(thesis advisor)Chris Prentice
(thesis advisor)Chris Romero
(thesis advisor)Ethan Silverman
(thesis advisor)David Carroll
(thesis advisor)Steve Lambert
(thesis advisor)Andy Bichlbaum
Current societal trends have caused us to increasingly loose perspective on the value of craft, artisanship and quality that fashion, rooted in cultural identity and expression, have carried throughout centuries. The accelerated cycle of clothing disposability, cannot sustain the impact on the human, social or environmental eco-systems involved.
Transparency within an industry that is innately opaque, is a necessary solution to this equation.
The Clothing Traceability project visualizes the clothing supply chain – where and how a garment is made, and the people involved throughout the process. Connecting businesses, designers, manufacturers, and consumers to a deeper understanding of the impact of the clothing life-cycle through an interactive website and online publication, the project builds on established tools for supply chain transparency to develop a leading approach to sustainable fashion.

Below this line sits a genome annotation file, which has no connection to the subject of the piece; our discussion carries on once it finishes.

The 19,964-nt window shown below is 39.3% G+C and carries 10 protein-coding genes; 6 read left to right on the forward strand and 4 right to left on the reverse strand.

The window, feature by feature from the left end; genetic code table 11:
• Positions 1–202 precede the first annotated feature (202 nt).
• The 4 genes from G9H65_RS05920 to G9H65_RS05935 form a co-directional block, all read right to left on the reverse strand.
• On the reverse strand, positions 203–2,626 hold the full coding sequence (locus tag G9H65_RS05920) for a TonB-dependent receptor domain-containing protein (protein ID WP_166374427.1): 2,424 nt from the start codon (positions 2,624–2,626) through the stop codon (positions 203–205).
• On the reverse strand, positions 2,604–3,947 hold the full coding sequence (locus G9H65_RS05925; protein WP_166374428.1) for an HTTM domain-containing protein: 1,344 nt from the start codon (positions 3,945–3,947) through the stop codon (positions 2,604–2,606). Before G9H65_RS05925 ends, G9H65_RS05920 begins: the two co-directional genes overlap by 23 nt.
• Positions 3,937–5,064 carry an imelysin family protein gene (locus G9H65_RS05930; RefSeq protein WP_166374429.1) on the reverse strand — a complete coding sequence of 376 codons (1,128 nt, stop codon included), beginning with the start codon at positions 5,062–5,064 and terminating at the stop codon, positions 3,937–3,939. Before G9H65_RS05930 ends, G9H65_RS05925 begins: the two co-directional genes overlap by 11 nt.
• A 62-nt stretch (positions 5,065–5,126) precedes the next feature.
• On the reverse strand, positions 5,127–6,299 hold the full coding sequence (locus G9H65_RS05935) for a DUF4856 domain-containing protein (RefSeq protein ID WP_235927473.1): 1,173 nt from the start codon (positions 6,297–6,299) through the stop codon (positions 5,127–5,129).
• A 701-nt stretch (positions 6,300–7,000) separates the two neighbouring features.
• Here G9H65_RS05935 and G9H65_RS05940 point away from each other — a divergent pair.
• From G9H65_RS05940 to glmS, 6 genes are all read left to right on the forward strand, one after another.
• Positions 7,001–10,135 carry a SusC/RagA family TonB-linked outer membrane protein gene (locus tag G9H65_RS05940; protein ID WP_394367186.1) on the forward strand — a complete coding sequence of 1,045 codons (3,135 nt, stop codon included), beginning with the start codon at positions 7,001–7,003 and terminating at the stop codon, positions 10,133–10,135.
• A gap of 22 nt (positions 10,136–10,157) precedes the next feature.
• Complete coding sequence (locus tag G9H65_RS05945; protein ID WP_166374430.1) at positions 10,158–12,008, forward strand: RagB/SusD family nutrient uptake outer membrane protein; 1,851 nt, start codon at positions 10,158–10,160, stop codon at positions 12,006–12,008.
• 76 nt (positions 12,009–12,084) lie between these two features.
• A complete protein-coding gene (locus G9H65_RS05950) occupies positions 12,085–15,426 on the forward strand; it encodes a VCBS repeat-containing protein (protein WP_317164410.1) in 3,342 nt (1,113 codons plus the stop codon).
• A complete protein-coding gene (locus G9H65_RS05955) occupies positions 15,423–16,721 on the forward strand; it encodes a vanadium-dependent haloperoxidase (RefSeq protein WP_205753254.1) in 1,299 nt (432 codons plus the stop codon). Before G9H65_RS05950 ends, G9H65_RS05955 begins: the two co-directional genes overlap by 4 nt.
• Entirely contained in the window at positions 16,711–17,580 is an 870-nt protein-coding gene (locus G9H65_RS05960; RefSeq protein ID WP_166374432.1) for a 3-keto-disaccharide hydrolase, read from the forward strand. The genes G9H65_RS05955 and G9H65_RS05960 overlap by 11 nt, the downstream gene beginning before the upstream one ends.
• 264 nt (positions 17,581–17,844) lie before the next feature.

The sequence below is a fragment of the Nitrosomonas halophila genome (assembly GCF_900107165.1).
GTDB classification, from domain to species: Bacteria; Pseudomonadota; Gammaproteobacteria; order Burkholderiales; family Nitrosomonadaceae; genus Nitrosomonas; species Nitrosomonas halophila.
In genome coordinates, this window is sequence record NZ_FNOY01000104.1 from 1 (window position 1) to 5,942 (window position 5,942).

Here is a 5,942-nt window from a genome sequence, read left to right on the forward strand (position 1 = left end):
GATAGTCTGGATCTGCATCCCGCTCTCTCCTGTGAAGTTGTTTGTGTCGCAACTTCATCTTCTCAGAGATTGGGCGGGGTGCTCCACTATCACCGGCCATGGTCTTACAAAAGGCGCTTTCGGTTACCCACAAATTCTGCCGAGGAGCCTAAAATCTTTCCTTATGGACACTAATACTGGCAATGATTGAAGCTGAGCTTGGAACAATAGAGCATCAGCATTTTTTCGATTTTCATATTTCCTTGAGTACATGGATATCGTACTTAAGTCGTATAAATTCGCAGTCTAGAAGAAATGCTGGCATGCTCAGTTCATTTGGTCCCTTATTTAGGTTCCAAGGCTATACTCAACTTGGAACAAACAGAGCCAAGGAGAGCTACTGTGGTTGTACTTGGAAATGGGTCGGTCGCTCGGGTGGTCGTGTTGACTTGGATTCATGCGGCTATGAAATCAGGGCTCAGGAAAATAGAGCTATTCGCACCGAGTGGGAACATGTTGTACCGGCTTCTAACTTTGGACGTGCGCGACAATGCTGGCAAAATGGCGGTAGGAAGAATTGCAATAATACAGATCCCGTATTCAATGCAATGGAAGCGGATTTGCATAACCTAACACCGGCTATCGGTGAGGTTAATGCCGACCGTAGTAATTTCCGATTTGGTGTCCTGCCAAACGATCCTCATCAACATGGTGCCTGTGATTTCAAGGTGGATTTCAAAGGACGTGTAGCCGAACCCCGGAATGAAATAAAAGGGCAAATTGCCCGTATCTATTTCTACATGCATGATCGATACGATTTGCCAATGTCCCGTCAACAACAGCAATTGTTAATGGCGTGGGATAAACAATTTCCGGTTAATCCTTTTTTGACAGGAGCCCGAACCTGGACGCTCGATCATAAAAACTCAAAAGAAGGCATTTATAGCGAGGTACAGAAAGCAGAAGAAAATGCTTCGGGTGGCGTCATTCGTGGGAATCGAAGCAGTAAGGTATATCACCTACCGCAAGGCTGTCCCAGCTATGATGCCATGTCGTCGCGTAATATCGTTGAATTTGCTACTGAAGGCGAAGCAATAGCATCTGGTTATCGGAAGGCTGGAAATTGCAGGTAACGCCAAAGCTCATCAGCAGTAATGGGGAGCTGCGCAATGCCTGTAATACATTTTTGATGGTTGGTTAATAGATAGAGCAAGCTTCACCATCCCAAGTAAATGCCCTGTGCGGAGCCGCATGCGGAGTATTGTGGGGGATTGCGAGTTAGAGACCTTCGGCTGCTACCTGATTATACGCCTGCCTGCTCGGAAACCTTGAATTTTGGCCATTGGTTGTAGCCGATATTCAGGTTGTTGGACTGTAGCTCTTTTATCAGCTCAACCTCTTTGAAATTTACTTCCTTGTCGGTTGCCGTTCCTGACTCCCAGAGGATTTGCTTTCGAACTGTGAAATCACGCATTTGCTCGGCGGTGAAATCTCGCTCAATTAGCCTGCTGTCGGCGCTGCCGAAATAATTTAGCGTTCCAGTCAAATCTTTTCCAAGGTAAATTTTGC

Incorporating documentation of a local supply chain from fiber through manufacturing and production, research and case studies of business transparency highlighting best practices, the Clothing Traceability project raises the standard for transparency in the fashion domain, generating awareness of the destabilization of global ecosystems while promoting ideals of eco-literacy, and conscious consumption.
Jennifer Sharpe. Clothing Traceability.
2011. Parsons School of Design MFA Design and Technology program theses; 2011. New School Archives and Special Collections Digital Archive
. Web. 18 Nov 2019
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